The validity of a zoning ordinance, the right to use of property in accordance with its restrictions, the right to relief therefrom through grant of a variance and the right to a special exception use provided for therein should be considered independently of the existence of restrictions upon the land involved arising out of covenants in deeds or restrictions imposed therein or through agreements between private parties.
The zoning ordinance constitutes the regulation of land use through the exercise of the police power in accordance with comprehensive plan for the entire community. It is entirely divorced in concept, creation, enforcement and administration from restrictions arising out of agreement between private parties who may, in the exercise of their constitutional right of freedom of contract, impose whatever restrictions upon the use of their lands that they desire, such covenants being enforceable only by those in whose favor they run.
[137 NJSuper Page 528]
A zoning ordinance restriction which permits less restrictive uses than those to which property is limited by a covenant in a deed or private agreement is usually held not to impair the efficacy of the latter.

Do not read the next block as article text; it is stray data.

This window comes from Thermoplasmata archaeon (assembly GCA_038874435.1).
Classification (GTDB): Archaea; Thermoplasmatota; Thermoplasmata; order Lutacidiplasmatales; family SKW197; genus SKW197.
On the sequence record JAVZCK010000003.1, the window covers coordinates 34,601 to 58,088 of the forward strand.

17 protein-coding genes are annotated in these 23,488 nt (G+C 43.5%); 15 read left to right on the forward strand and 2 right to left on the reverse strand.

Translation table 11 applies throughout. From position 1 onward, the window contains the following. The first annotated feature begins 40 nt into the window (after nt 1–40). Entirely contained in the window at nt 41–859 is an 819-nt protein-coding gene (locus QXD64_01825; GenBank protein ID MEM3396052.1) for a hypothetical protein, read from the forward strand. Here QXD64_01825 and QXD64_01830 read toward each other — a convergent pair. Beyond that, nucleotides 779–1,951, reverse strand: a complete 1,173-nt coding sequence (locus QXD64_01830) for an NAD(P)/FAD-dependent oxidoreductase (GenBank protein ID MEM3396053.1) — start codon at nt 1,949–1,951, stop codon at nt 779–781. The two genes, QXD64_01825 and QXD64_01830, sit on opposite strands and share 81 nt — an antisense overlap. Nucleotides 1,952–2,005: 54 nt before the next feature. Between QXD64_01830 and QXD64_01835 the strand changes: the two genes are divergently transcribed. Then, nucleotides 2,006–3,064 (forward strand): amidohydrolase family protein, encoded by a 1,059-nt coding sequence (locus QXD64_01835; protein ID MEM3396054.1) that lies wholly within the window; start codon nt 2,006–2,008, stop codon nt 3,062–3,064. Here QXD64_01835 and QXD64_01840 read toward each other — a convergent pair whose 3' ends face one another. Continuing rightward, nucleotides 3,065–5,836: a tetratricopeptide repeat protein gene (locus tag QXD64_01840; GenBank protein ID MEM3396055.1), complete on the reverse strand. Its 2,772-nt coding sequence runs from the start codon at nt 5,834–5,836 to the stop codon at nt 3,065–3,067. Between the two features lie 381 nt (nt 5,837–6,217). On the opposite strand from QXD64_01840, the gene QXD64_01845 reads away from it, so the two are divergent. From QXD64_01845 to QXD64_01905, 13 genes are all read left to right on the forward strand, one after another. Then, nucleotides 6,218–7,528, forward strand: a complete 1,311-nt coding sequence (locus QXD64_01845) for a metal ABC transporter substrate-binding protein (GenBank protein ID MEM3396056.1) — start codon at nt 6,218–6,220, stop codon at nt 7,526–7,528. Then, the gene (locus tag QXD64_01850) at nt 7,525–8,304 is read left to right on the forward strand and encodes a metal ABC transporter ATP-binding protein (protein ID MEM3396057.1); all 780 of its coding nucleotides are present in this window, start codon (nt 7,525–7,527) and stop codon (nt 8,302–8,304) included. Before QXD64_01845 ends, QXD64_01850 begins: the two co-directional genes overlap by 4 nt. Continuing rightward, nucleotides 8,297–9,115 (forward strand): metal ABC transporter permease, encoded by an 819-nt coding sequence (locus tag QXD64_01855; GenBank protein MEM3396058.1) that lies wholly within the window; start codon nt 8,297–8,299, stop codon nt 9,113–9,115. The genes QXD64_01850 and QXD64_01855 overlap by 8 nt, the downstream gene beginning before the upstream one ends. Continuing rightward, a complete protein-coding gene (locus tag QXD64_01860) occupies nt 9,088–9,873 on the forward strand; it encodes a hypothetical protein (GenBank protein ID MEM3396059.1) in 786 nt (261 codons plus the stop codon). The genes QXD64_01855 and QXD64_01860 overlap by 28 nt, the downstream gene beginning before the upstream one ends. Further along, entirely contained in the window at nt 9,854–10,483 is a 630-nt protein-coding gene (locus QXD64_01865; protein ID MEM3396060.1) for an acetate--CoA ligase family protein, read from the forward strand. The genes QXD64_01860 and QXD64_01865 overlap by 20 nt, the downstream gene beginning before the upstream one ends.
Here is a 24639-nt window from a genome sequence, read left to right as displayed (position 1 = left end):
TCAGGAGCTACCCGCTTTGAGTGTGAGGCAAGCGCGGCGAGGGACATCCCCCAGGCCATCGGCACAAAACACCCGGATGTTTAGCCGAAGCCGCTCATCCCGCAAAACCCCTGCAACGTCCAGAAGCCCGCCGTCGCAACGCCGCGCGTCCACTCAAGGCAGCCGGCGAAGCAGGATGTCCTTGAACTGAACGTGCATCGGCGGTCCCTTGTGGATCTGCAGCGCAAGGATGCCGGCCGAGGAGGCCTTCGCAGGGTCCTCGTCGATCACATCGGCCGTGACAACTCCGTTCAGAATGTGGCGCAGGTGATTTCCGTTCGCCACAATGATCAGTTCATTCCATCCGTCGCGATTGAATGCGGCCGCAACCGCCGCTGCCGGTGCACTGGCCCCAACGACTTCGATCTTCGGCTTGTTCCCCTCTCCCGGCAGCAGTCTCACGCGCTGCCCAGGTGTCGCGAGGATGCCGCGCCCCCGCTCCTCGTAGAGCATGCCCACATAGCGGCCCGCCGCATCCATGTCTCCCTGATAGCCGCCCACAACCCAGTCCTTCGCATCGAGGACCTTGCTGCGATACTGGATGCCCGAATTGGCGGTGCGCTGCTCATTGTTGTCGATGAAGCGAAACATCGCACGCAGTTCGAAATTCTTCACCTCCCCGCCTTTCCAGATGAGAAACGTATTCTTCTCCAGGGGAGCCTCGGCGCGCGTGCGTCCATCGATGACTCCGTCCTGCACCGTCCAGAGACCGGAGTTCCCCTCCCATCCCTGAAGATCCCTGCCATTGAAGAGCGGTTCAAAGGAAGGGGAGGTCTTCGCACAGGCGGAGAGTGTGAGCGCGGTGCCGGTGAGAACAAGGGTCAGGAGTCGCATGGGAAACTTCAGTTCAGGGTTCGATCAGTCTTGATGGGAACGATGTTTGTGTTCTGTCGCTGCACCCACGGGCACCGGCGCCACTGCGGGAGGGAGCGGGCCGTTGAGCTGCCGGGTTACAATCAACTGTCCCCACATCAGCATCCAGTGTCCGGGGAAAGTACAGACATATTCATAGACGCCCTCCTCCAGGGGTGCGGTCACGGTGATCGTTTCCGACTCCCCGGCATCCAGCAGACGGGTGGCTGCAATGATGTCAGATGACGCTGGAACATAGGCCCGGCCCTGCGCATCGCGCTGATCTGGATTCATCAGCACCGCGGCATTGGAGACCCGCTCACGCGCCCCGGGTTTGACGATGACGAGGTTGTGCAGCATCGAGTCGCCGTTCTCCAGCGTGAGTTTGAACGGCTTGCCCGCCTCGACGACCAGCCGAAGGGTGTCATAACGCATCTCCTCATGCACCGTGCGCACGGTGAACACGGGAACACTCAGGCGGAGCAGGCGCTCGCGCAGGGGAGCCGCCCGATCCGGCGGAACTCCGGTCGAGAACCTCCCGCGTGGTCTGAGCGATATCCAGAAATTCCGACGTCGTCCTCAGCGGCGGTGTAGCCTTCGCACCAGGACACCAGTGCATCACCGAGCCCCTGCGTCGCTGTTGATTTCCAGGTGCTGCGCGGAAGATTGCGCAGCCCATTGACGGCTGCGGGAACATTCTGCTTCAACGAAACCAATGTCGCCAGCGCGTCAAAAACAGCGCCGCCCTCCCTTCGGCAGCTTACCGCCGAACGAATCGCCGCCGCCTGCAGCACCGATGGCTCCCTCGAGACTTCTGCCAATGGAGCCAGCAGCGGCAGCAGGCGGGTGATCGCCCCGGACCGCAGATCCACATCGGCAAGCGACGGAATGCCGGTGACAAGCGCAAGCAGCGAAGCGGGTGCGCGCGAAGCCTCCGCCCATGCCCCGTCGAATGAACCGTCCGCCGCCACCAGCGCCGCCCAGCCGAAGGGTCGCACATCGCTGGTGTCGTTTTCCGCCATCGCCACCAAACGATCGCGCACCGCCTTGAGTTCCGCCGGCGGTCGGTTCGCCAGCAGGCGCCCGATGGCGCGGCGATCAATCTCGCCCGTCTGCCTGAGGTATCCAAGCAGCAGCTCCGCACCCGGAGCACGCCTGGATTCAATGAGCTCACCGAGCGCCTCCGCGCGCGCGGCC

This question customarily arises upon a suit, by a person in whose favor a covenant is claimed to run, to enjoin the covenantor (or a subsequent grantee who has taken subject to the restriction) from using his premises for a purpose prohibited by the private covenant although permitted by the zoning ordinance.
The rights and obligations of parties to private covenants are to be determined in appropriate actions to enforce or to be relieved of the burden of, such covenants; they are not to be determined by reference to the zoning restrictions applicable to the land although the effect of the zoning restriction in its operation upon the surrounding area may be considered.
The zoning restrictions imposed upon a property owner's land are the measure of his obligations to the community; the private covenant is merely an indication of the measure of his obligation to a private party, which may or may not be enforceable but which cannot, in either event, affect the necessity of conforming to the comprehensive plan set forth in the ordinance.
The question has also arisen in cases in which the municipality is sought to be enjoined from enforcing a stricter classification of plaintiff's land than those imposed by the restrictive covenants. The same rule applies, requiring conformity in such case to the ordinance, the burden of which obviously cannot be relieved by the existence of a private covenant.